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Looking down a somewhat creative right-field foul line, the annual Rock Ledge Ranch Historic Site Labor Day base ball game Sept. 4 is seen during the first inning from the upper balcony of the Rock Ledge House, with the fans ("cranks") lining the field. The Camp Creek team is in the field, with the visiting Canon City Inter-Oceans at bat and a runner on first base.
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Rock Ledge Ranch base ball game entertaining (don't look at the score)

Rock Ledge Ranch concessionaires Sierra (left) and Maggie (first names only allowed because they are junior docents) offer snacks to the crowd during the game. Note: They're also in the lower right of the photo above.
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For the second straight year, one big inning wrecked the hopes of the Camp Creek Cloudbusters in the annual Labor Day “base ball” game at the Rock Ledge Ranch Historic Site Sept. 4.
       But most of the several hundred fans (“cranks” as they were known in the 1800s) didn't care. They got to see a game on a hayfield, with old-time uniforms and rules. On top of that, the ranch cow was brought out to graze, and there were portrayals of suffragettes, Presidents Lincoln and Roosevelt and an escaped "convict" getting a face full of a pie he "stole."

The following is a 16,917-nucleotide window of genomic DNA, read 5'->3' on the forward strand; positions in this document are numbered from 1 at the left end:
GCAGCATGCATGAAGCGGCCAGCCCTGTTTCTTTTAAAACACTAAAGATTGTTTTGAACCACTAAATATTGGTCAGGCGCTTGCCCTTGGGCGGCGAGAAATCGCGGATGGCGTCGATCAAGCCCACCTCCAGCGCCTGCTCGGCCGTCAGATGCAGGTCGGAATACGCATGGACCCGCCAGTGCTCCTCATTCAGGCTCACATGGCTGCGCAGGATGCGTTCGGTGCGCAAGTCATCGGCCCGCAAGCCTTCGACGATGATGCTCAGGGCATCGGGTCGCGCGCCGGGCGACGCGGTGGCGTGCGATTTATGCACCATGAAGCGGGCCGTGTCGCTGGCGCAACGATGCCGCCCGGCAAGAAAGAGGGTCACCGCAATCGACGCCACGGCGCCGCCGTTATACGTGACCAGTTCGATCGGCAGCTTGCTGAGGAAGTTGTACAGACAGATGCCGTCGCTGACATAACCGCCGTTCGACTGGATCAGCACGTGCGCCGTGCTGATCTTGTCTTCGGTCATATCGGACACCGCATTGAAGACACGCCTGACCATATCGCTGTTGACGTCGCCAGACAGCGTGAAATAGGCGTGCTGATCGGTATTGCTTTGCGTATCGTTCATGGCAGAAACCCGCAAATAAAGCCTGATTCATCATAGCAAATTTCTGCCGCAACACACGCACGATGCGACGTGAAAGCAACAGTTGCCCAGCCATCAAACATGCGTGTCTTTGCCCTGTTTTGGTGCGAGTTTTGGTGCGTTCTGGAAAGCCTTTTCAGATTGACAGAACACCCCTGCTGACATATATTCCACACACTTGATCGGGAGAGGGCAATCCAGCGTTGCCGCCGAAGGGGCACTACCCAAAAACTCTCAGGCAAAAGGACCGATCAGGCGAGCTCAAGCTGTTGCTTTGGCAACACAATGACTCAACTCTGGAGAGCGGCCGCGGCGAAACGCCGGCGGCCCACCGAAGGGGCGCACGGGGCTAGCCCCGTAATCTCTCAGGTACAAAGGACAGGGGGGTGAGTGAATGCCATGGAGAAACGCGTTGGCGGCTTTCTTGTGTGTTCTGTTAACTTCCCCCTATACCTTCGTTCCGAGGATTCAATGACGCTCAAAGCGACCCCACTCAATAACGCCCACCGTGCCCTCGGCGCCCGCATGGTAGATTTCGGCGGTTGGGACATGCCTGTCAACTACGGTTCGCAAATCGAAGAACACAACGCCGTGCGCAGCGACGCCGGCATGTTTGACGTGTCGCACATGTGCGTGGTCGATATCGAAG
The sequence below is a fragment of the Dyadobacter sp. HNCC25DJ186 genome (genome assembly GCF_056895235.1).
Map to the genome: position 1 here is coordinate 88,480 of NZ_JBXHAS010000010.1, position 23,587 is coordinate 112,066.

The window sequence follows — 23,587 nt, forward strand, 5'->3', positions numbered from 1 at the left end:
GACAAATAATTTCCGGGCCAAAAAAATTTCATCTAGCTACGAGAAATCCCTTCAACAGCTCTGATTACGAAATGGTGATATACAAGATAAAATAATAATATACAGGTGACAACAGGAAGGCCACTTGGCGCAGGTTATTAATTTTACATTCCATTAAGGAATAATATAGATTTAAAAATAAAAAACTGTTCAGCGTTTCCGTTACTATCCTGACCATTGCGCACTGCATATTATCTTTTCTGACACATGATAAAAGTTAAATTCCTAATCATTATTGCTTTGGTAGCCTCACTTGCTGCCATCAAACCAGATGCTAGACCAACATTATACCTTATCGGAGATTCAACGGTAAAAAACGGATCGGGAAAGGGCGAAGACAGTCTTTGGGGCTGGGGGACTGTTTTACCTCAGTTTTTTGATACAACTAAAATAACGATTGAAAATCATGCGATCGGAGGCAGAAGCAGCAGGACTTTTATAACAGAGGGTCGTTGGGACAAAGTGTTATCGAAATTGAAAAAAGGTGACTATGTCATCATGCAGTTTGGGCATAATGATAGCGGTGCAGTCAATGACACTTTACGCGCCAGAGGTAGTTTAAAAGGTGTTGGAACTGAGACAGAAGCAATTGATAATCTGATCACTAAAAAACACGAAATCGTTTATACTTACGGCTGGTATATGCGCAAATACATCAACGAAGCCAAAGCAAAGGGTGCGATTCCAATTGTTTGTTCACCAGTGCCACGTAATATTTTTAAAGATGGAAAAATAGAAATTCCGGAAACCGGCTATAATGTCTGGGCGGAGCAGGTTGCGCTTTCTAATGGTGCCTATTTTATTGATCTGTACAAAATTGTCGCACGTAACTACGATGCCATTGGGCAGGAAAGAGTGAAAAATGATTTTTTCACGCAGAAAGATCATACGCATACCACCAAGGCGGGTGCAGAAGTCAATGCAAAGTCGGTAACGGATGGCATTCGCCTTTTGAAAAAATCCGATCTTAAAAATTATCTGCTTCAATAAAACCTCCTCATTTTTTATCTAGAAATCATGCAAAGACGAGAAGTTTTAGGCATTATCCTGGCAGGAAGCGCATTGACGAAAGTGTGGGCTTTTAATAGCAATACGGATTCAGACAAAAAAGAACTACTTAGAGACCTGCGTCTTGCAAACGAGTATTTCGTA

The latter bits are features added over the years by Rock Ledge Ranch officials to enhance the event's historic flavor. Happily, anachronisms are also welcome, as seen by the sneakers (even on a few players), sling chairs, cell phones and coolers, and the use of a loudspeaker system for the first time this year to keep the cranks lining the outfield informed.
       For those who keep score, in 2016 it was an 11-run fourth inning that turned the tide in what became a 28-1 loss to the Denver & Rio Grande Reds. This year it was a 10-run first inning by the Canon City Inter-Oceans in the 17-3 downfall for the home team.
       “They had more howitzers [line drives], and we weren't hitting enough daisy-cutters [well-hit ground balls],” summarized Cloudbuster captain Danny "Duke"
A side view while the Camp Creek team was batting shows most of the players in their haybale "dugout." Note the bare feet of one of the players.
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Summers, in his best 19th century style. “And we didn't have as good a defense as we could have had. But we settled down after the first inning.”
       The Cloudbusters are made up mostly of ranch staffers, volunteers and supporters who practice a few times before the Labor Day game.
       If it's any consolation, their opposition team plays a full schedule in the Colorado Vintage Base Ball Association - as does the Denver & Rio Grande club. So it's not as if the locals were up against a group of muffins (untalented players).
       As for the Inter-Oceans' curious name, it has two sources. According to the team, the moniker is based on the prehistoric Cretaceous period, when much of southern Colorado was under water; also, there actually was a late 1800s Canon City team that called themselves that.
       Major rule changes were commonplace in the 1800s, but those used for the Labor Day game stem from around 1870, before most pitchers were seriously trying to get batters out, when gloves weren't worn and (partly for that reason) balls on a bounce were still outs.